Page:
Photo/IllutrationMakoto Yagi, left, chairman of Kansai Electric Power Co., and Shigeki Iwane, center, the company’s president, bow in apology at a news conference in Osaka on Oct. 9. (Tatsuo Kanai)

  • Photo/Illustraion

OSAKA--The chairman, executive vice president and three executive directors of Kansai Electric Power Co. resigned on Oct. 9 amid mounting criticism over the lucrative gifts that they and other bigwigs received from a former town official.

Makoto Yagi conveyed his intention to step down as chairman at a special board meeting held by the utility to discuss the scandal.

Just a week earlier, on Oct. 2, Yagi said at a news conference that he would remain as Kansai Electric chairman as a well as vice chairman of the Kansai Economic Federation. He is now also expected to leave the local business lobby.

Executive Vice President Ikuo Morinaka resigned from the board, as did the three executive directors: Nozomu Ushiro, Shigeki Otsuka and Satoshi Suzuki.

They were among 20 executives at Kansai Electric who received cash and other gifts worth a total of 320 million yen between 2006 and 2017 from Eiji Moriyama, a former deputy mayor of the town of Takahama, Fukui Prefecture, where Kansai Electric operates a nuclear plant.

Moriyama died in March at age 90.

Since then, further details about shady payments, including possible bribes, and contracts awarded to a company linked to Moriyama, have been reported.

The central government and the Osaka city government, the largest shareholder of the Osaka-based utility, have heightened pressure on the company for answers.

Another gift-receiver was Shigeki Iwane, president of Kansai Electric. He is expected to resign as chairman of the Federation of Electric Power Companies of Japan (FEPC), which comprises 10 regional utilities, by the year-end. He has held the FEPC’s top post for only about three months.

Iwane is expected to decide whether he will remain as president of Kansai Electric when a planned third-party panel releases the findings of its investigation into the scandal by the end of this year.

A report compiled last autumn by an in-house committee said Yagi, who previously served as manager of the company’s Nuclear Power Division, received about 8.59 million yen, including gold coins, from Moriyama.

Yagi returned most of the gifts, but he used certificates worth a total of 1 million yen to buy a tailored suit, according to the committee.

Morinaka, the current manager of the Nuclear Power Division, received about 40 million yen from Moriyama.

Iwane received but later returned 10 gold coins worth a total of 1.5 million yen, according to the in-house report.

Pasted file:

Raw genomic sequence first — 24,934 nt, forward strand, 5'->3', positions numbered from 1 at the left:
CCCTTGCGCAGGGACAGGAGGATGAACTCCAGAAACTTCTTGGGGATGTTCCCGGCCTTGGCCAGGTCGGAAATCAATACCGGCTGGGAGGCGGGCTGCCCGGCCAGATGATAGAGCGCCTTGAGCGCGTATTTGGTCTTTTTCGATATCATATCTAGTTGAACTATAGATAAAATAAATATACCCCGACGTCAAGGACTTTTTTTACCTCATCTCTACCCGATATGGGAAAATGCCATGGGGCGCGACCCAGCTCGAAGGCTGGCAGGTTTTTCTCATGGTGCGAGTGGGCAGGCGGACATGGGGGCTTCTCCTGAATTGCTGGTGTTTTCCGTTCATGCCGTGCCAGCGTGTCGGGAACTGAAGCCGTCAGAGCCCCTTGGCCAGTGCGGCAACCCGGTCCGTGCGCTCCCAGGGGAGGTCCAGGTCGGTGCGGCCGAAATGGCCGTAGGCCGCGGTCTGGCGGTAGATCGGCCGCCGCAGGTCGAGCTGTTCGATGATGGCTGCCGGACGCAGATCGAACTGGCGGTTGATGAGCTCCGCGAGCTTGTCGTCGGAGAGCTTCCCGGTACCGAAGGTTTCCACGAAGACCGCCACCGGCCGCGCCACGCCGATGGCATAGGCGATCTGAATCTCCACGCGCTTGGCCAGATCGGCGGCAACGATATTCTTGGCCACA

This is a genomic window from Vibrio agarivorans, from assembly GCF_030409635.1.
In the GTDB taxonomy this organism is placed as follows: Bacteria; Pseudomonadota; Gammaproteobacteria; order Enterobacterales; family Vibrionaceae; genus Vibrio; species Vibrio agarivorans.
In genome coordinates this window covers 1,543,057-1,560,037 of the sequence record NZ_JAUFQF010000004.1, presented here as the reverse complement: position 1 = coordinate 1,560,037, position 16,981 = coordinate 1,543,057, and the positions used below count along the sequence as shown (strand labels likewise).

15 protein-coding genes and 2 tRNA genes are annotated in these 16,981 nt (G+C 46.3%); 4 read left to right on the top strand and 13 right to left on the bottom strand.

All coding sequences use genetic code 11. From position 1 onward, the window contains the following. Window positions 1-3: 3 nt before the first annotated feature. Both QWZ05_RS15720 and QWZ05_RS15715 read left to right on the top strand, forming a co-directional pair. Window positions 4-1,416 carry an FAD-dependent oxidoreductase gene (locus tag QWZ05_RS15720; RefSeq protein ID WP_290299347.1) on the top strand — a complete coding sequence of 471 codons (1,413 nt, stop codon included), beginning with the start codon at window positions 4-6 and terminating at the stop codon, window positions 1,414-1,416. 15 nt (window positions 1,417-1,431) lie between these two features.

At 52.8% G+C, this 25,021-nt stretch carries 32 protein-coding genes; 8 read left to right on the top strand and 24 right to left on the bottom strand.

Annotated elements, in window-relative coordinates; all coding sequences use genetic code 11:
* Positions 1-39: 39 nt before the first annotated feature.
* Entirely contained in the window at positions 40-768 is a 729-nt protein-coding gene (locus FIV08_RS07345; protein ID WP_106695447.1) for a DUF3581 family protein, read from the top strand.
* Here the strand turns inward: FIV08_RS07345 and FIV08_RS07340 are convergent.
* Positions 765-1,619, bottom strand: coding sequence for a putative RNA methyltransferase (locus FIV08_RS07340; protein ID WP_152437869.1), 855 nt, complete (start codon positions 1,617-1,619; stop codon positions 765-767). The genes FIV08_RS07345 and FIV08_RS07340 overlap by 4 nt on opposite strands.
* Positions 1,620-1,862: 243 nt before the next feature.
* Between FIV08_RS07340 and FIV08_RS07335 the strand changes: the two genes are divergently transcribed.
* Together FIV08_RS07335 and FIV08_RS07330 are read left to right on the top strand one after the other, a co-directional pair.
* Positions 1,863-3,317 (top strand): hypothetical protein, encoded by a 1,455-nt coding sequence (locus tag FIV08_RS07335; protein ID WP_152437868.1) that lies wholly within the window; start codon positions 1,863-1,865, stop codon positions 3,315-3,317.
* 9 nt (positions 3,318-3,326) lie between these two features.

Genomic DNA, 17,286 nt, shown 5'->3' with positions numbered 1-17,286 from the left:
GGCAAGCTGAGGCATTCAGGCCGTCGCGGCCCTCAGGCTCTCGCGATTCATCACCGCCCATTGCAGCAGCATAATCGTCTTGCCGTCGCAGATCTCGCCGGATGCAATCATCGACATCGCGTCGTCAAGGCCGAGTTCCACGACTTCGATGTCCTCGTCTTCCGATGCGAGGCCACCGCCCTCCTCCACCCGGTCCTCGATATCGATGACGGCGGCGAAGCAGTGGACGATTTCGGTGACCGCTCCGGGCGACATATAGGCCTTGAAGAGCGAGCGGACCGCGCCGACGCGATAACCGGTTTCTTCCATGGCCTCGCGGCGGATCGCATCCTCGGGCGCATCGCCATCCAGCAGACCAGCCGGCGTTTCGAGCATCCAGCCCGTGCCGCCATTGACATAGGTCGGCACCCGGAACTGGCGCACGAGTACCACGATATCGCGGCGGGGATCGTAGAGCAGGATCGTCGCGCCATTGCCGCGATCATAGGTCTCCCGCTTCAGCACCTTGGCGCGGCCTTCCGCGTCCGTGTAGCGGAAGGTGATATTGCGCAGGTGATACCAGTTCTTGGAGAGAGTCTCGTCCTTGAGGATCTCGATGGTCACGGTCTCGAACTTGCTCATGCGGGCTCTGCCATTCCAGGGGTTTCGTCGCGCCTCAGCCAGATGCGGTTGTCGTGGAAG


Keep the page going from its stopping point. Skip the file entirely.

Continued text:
News of Yagi’s resignation was welcomed, but Osaka city, Fukui Prefecture, where the utility operates a number of nuclear plants, and the Ministry of Economy, Trade and Industry said more needs to be done to get to the bottom of the scandal and improve the company’s governance.

“If the company intends to gloss over the fiasco only with the exit of the chairman, it will fail to reform its corporate culture,” Osaka Mayor Ichiro Matsui said on Oct. 9. “Measures should be exhausted to carry out a thorough overhaul.”

Fukui Governor Tatsuji Sugimoto said Yagi’s resignation indicates that Kansai Electric is determined to repair its governance and improve compliance.

“What is important is to find facts and compile measures to prevent a recurrence and explain them to the people of Fukui Prefecture,” Sugimoto said at a news conference the same day.

Industry minister Isshu Sugawara said the ministry will “make a response to Kansai Electric based on the results of a thorough investigation by the panel.”

Members of the third-party panel will all be outsiders, including legal experts.

The industry ministry is calling for an all-out investigation that casts a wider net concerning the gift-giving period and officials to be interviewed.

Although the Osaka city government asked the board to accept its recommendations for members of the panel, Kansai Electric was set to reject the request, citing doubts about impartiality.

When Moriyama’s gifts were received, the Kansai Electric executives often offered him information, such as rough budget estimates for engineering works projects before the utility placed its orders.

At that time, Moriyama served as an adviser for Yoshida Kaihatsu, a civil engineering company.

A Kanazawa Regional Taxation Bureau investigation showed that Yoshida Kaihatsu, based in Takahama, provided dubious funds of about 300 million yen to Moriyama.

Yagi was promoted to president of Kansai Electric in 2010 after serving as head of the Nuclear Power Division.

He replaced the president of Tokyo Electric Power Co. as FEPC chairman and oversaw the nuclear industry’s response to the 2011 triple meltdown at the Fukushima No. 1 nuclear plant, operated by TEPCO.

In June 2016, Yagi became chairman of Kansai Electric while Iwane was promoted to president from executive vice president.